Hey, it’s Christmas. We know it’s pointless to suggest that you don’t over-indulge, it just happens. One drink becomes five drinks, one mince pie becomes a box, one Quality Street becomes……you know the rest.
We’ve done a little seasonal research for you to help combat the symptoms of ‘indulgence’. They may help, if you keep them in mind of course.
No surprises here, drink sensibly and you’ll be better off. It’s the definition of moderation – and what’s sensible – that we all struggle with. For the record, more alcohol = greater likelihood of a hangover. You knew that, right?
Studies have found that you must reach a peak blood alcohol concentration of 0.11–0.12% to develop a hangover. That’s the science, it may not help much. Plenty of factors, including gender, body weight, when you last ate, type of alcohol and duration of your ‘session’ can impact upon the percentage of alcohol in your blood.
Some individuals can induce a hangover after as few as 2–3 drinks, while others may require much more. Meanwhile, approximately 23% of all drinkers are resistant to hangovers altogether. In polite company we won’t share our name for those fortunate folks.
For the record, the quantity of alcohol you consume will directly influence the incidence and severity of your hangover.
Since you’re unlikely to limit your intake in this period, the following may be of use.
You’ve heard the stories – clear or light coloured drinks are recommended if you’re hoping to avoid a hangover. The reason for this is congeners, toxic chemical by-products that are formed in small amounts during the process of producing alcohol.
Different alcoholic beverages contain varying amounts of congeners. Whiskey, tequila and brandy/cognac are all high in congeners, bourbon whiskey particularly so (thanks Jack).
Vodka, gin and rum are low in congeners, with vodka containing almost no congeners at all. Consequently, picking drinks that are low in congeners may help with the hangover. This is not a justification for drinking pint glasses of Smirnoff, Bacardi & Gordon’s cocktails of course.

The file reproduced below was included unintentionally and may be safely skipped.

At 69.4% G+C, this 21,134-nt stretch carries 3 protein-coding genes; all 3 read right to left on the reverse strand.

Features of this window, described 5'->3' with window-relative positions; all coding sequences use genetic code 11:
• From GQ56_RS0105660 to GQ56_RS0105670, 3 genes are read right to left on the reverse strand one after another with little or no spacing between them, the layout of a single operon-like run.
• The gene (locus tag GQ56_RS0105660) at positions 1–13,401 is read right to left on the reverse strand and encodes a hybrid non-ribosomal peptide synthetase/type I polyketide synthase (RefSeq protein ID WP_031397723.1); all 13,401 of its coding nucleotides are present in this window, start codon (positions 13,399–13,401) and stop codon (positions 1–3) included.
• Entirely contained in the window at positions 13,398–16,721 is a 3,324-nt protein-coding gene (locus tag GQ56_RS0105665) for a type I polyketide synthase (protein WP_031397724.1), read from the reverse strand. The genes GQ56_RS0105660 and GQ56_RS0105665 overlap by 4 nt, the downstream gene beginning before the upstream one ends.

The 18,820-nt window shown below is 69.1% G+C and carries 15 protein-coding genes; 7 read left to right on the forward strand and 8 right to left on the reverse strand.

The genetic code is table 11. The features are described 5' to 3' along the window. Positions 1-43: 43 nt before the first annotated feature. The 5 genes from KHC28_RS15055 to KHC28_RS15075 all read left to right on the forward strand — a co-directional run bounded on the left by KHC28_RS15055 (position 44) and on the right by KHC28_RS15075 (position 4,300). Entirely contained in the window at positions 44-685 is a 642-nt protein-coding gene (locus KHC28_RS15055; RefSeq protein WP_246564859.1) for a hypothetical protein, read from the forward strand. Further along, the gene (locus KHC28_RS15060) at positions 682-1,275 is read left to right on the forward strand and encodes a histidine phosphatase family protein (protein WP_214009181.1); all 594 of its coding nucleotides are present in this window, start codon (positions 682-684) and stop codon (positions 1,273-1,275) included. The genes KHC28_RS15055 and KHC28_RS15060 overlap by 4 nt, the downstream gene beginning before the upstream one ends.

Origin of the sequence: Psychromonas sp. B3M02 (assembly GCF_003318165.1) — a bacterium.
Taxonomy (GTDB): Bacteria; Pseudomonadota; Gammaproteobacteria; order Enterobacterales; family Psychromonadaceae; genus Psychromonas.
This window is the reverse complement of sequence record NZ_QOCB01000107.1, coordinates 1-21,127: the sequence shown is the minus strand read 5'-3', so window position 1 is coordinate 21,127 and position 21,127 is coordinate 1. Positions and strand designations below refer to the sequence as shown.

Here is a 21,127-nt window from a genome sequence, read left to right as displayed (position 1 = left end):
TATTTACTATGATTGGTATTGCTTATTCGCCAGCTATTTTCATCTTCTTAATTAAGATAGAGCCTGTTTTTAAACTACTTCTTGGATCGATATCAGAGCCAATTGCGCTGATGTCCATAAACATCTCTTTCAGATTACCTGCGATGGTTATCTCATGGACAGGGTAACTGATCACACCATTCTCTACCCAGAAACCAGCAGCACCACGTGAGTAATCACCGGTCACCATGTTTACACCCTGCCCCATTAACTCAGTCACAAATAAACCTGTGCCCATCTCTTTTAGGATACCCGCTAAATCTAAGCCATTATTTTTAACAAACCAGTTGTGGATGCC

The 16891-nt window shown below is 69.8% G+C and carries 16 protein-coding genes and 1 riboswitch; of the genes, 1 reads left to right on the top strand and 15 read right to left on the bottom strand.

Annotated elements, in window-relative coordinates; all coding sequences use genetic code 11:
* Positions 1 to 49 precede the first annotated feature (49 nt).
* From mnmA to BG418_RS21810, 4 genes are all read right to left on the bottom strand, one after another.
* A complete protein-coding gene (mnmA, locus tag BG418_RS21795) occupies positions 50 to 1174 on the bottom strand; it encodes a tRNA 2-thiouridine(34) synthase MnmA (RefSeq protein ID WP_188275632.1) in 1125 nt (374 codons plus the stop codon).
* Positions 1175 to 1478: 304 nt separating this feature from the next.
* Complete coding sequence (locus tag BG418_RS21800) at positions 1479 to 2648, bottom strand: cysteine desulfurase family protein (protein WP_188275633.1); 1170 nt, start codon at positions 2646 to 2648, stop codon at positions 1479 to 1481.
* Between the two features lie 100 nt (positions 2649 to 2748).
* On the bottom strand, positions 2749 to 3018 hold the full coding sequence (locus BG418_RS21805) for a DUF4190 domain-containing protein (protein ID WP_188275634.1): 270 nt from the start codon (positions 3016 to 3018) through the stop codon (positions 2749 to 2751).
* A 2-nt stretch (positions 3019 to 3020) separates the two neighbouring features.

Drinking more means you’ll need to drink more. Water, obviously.
Alcohol causes dehydration in several ways. Firstly, it’s a diuretic. Simply put that means you’ll be visiting the toilet more frequently. Secondly, as alcohol frequently induces vomiting this naturally depletes electrolytes and fluids.
Dehydration causes some of the symptoms aligned with hangovers: headaches, fatigue, dizziness and thirst.
If you can alternate your alcoholic drinks with an intake of water you’ll be doing yourself a massive favour. This is unlikely, so ensure you drink a pint of water post-booze and pre-bed and as much water as you need on the ‘day after’.
The old suggestions are clearly effective, since we’d have stopped using them if they didn’t work. Pacing yourself has scientific backing since it takes your body around an hour to break down 1 unit of alcohol (basically a shot).
At Christmas, you’re likely to go over these limits, but it is worth thinking about how much you’re drinking and how to pace yourself.
If you leave a gap between your next drink you’ll give your body a chance to process the alcohol you’re drinking and lessen the hangover effect.
The great cure-all. Sadly, alcohol disrupts sleeping patterns. As it disrupts those patterns, it means you need more of it in these instances.
Fatigue, headaches and irritability are all hangover symptoms that can be aggravated by a lack of sleep.
A good night’s sleep and allowing your body to recover may help alleviate symptoms and make your hangover more bearable. Like you needed an excuse to curl up on the sofa and hide under the blanket.
Make mine a full English. Those of us that can stomach the sight of food on the ‘morning after’ will be reassured to discover that it is a well-known hangover remedy, but why?
It is thought to do with low blood sugar levels. Whilst they may not necessarily the cause of a hangover, they’re often associated with it. Low blood sugar could also contribute to some hangover symptoms, such as nausea, fatigue and weakness.
Maintaining adequate blood sugar could mitigate some of the bodily changes that occur with alcohol consumption, such as the buildup of acid in the blood.
Excessive drinking can disrupt the balance of the chemicals in your blood and cause metabolic acidosis, an increase in acidity. It can also be associated with symptoms such as nausea, vomiting and fatigue. As well as helping reduce certain hangover symptoms, eating a healthy breakfast can provide important vitamins and minerals, which may become depleted during your ‘happy hour’.